Subheaded: And You Should Come Join Us!
In just a few weeks the Democratic National Convention will be held in Denver, Colorado, where I live. For the past few months leading up to it I have been organizing with Alliance for Real Democracy (ARD), one of the local formations that is building towards a week of protests, teach-ins, and concerts at this event.
I’m at work, so this will be short, but this article is a very good read as to why some of us feel the need to oppose the Dems (as well as the Repugs).
Here’s a bit of the article…
In every election, we are told to vote Democrat because the Republicans are worse. It’s as basic and ingrained as the colors of a stoplight. Whether it’s done with bright eyes and high hopes, or with gritted teeth and muttered cynicism, almost the entire American left accepts the logic to some extent: If we want to end the war in Iraq and Afghanistan, if we want environmental justice, if we want to challenge the racist criminal justice system, if we want to support immigrant rights, if we want equality for the LGBT community, if we want to truly support a woman’s right to choose, and if we want to build real progressive social movements in the United States, then, we’re told, the first step is to get Democratic politicians into office.
The problem today with this argument is that Democrats have had a majority in congress since the 2006 elections. Since then, they have taken an overwhelmingly antiwar, anti-Bush mandate, and used it to:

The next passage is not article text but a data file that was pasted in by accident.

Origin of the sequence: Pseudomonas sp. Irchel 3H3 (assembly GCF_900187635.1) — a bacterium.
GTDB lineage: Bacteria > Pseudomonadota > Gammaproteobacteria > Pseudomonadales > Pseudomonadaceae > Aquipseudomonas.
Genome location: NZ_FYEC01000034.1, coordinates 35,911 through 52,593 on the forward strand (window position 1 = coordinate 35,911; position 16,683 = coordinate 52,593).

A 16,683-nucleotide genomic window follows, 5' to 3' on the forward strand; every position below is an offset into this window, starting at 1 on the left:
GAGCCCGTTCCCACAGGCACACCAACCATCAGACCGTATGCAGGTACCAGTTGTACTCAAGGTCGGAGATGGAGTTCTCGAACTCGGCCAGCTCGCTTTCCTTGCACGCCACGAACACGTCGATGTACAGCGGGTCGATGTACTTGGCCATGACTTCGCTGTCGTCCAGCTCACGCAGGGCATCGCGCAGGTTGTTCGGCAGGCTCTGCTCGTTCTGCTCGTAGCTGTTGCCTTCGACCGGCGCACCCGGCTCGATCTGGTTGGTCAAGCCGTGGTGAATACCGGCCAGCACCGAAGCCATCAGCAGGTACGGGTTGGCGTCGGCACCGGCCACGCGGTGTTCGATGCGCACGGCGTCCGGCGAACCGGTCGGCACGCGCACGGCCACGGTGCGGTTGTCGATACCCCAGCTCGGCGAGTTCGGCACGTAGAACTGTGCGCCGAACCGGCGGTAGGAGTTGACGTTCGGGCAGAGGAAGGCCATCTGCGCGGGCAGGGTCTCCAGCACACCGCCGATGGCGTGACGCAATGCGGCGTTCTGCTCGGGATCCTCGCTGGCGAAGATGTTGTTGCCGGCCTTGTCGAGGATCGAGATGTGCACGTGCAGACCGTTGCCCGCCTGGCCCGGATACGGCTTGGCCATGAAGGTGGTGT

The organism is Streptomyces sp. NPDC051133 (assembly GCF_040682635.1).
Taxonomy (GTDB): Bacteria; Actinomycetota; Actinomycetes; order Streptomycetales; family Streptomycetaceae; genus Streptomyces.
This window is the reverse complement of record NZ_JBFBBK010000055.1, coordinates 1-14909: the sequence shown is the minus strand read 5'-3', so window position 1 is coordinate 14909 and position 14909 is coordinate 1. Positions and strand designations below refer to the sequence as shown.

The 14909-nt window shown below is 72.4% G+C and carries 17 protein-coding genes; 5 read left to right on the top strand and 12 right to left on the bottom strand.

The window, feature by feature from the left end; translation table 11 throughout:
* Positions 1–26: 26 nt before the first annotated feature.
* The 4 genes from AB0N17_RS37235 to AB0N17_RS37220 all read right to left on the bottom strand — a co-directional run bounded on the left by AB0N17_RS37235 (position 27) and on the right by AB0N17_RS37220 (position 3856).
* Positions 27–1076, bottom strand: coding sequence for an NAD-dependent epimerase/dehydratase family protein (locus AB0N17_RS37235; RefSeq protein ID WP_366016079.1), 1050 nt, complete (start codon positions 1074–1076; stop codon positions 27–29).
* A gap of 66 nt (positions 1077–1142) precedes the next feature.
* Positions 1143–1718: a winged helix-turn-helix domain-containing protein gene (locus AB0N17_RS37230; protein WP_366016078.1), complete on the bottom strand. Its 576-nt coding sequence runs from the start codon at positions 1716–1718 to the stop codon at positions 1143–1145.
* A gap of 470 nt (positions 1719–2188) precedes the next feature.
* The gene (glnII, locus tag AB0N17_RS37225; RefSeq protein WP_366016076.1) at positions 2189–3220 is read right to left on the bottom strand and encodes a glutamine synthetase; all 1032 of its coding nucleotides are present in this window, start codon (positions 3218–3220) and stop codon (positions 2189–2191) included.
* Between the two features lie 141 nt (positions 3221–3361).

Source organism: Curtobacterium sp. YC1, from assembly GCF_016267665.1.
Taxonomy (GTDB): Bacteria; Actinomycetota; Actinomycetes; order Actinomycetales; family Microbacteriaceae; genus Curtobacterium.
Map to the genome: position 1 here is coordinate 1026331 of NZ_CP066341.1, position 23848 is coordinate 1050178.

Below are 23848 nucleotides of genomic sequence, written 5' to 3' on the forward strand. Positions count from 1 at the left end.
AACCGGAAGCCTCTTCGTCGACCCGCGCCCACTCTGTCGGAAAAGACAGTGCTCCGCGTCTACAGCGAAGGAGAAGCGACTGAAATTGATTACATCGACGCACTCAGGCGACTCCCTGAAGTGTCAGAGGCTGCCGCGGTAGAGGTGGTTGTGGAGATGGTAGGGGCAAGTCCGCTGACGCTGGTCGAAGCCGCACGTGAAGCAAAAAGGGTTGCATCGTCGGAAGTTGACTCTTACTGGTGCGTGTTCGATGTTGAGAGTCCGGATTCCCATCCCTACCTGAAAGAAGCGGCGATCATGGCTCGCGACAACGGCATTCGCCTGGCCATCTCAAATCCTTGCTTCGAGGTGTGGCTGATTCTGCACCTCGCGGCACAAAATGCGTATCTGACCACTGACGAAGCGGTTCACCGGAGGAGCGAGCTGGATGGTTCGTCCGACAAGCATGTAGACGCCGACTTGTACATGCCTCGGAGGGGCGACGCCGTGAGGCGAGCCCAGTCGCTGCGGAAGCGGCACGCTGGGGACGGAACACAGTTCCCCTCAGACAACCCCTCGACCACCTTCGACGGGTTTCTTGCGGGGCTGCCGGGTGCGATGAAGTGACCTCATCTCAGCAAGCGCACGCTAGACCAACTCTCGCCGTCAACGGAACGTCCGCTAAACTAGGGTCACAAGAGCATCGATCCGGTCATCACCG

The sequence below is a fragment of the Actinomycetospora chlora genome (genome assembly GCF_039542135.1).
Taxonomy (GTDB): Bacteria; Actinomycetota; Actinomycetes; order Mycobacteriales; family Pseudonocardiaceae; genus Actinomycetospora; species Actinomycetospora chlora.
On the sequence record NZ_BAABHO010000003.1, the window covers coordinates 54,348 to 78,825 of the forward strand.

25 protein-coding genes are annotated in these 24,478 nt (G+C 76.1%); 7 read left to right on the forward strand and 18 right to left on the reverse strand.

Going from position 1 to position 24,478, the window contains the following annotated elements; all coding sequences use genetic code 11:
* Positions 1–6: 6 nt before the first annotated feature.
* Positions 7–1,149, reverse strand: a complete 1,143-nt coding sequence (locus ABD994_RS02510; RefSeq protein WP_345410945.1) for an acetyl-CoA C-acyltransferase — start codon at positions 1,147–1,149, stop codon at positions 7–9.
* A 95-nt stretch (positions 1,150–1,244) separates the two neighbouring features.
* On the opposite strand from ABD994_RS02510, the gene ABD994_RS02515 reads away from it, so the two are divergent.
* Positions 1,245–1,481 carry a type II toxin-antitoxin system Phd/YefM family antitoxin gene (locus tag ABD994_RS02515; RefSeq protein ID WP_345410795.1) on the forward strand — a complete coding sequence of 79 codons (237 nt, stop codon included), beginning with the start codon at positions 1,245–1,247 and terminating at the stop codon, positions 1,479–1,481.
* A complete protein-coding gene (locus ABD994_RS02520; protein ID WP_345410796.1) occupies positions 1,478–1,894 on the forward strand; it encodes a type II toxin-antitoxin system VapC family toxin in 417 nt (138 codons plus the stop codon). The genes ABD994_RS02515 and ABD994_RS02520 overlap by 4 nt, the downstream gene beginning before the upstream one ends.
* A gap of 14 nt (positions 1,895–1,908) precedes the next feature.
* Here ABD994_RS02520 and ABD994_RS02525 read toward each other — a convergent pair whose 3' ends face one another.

* Pass “non-binding” resolutions expressing “disagreement” with the Iraq war, while simultaneously voting for hundreds of billions more in funding for it.
* Declare that “Impeachment is off the table”.
* Join Republicans to gut civil liberties and allow the government to spy on anyone, at any time, without a warrant.
On broader social justice issues the record is just as lukewarm.
* Abortion remains unavailable in most counties in the United States and access to it continues to be restricted.
* Education today is more racially segregated and unequally funded than it was decades ago, and college itself is increasingly unaffordable.
* While productive industries crumble into recession and outsourcing, there is a “bipartisan” consensus on the need to expand both prison construction as well as military recruitment in schools.
Voting Democratic hasn’t brought the rosy results that were promised. A lot of hopes were raised as the returns came in two Novembers ago, and what has (or more importantly, what hasn’t) happened sense then has significantly changed the political landscape.
There is no more post-2004 “awe” of mythical “red state” domination. Farmers in Kansas aren’t keeping the war going. Democratic votes in Congress are. The period of “wait and see” has come puttering to its inevitable end, and the leadership of the Democratic party has failed to live up to the mandate of its voters. Barack Obama, whose early opposition to the war and community organizing background inspired many liberals to support him in the primaries, is bunkered down in right-wing positions on a wide range of issues (much to the concern of those to whom he owes his victory).